“We think he is a terrific and creative executive,” said Robert Daly, Warner Bros. Chairman and co-CEO. “He is very colorful, very refreshing and very bright. I think he has done a fabulous job at New Line.”

Pula will not handle corporate communications, duties that Friedman had personally overseen.

But he will work more closely with Frumkes, WB’s president of international theatrical distribution. Pula will report to Daly, Semel and Sanford Reisenbach, Warner Bros. executive vice president of marketing and planning.

In searching for Friedman’s replacement, the studio had been considering people inside and outside the industry, according to studio officials.

Said one studio executive: “If you want an experienced person in the business, there aren’t too many.”

Two weeks ago the studio asked New Line about the possibility of Pula being released from his contract. Warner Bros. had spoken to him several months earlier and decided at that time to also look at other options.

In fact, the studio had been in negotiations with McDonald’s Corp. senior marketing maven David Green who would have relocated from Chicago. The studio had also made overtures to an unidentified executive from DMB&B, New York, and MGM/UA marketing president Gerry Rich. Additionally, Warner Bros. had spoken to Sony marketing president Robert Levin.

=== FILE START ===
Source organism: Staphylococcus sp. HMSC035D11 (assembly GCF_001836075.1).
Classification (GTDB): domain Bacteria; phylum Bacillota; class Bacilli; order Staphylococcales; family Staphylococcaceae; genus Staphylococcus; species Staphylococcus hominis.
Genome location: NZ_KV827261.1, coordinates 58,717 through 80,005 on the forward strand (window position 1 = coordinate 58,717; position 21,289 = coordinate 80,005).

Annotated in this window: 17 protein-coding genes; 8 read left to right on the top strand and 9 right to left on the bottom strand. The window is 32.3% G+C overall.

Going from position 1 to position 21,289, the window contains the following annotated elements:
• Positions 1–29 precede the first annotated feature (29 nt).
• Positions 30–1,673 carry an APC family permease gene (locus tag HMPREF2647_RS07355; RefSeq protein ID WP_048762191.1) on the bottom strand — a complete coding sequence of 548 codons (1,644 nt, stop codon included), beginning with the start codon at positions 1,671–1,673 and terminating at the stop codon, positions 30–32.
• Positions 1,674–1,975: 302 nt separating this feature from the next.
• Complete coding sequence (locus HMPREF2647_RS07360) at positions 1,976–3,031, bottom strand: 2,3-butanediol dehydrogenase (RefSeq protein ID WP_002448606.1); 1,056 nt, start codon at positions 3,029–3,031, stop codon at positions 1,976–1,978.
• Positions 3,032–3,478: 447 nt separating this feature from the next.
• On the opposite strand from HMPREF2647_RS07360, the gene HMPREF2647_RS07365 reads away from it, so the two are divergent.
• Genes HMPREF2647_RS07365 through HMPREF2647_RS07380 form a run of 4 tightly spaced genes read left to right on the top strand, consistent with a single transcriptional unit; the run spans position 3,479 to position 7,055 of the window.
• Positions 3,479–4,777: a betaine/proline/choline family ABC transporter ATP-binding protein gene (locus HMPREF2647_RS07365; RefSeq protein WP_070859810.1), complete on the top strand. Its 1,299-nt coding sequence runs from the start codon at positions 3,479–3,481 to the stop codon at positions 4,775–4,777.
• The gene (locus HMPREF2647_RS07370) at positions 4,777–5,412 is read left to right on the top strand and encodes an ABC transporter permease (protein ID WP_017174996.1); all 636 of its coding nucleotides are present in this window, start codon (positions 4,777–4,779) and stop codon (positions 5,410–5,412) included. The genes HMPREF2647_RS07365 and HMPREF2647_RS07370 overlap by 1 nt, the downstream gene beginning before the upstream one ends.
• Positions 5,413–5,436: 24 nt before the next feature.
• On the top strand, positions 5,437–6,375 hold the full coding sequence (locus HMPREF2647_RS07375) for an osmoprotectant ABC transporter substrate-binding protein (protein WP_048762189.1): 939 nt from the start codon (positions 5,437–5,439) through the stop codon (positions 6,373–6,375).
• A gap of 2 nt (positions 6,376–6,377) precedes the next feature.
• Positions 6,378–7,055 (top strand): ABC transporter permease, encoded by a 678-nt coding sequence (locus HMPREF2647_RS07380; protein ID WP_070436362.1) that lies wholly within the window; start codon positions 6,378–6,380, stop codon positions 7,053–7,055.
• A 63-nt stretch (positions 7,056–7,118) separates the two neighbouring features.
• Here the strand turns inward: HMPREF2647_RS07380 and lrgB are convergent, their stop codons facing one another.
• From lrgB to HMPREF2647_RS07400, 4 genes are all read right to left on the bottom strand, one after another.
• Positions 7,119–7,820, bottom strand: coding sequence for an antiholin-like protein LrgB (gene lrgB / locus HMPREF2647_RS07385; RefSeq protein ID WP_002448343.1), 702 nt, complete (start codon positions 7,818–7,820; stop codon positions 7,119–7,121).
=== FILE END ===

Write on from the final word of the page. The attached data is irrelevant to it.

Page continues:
Shift in thinking

Sources said a sudden shift in thinking came about. “Something happened last week,” one high-level marketing source said. “After that, all of a sudden they started talking with Pula again.”

Pula’s forte is creative marketing. However, the job also includes media buying, promotion and publicity. “It loads us up on the creative advertising side,” one Warner Bros. insider said. Others in marketing circles agreed. “They already have Joel Wayne. They now have two creative guys.”

“Many of the people here were getting really anxious because we have 37 movies scheduled for release next year and there was no one at the top,” one WB employee said.

On the lot, Pula’s name was met with positive feedback from producers curious to see who would oversee the marketing of their films.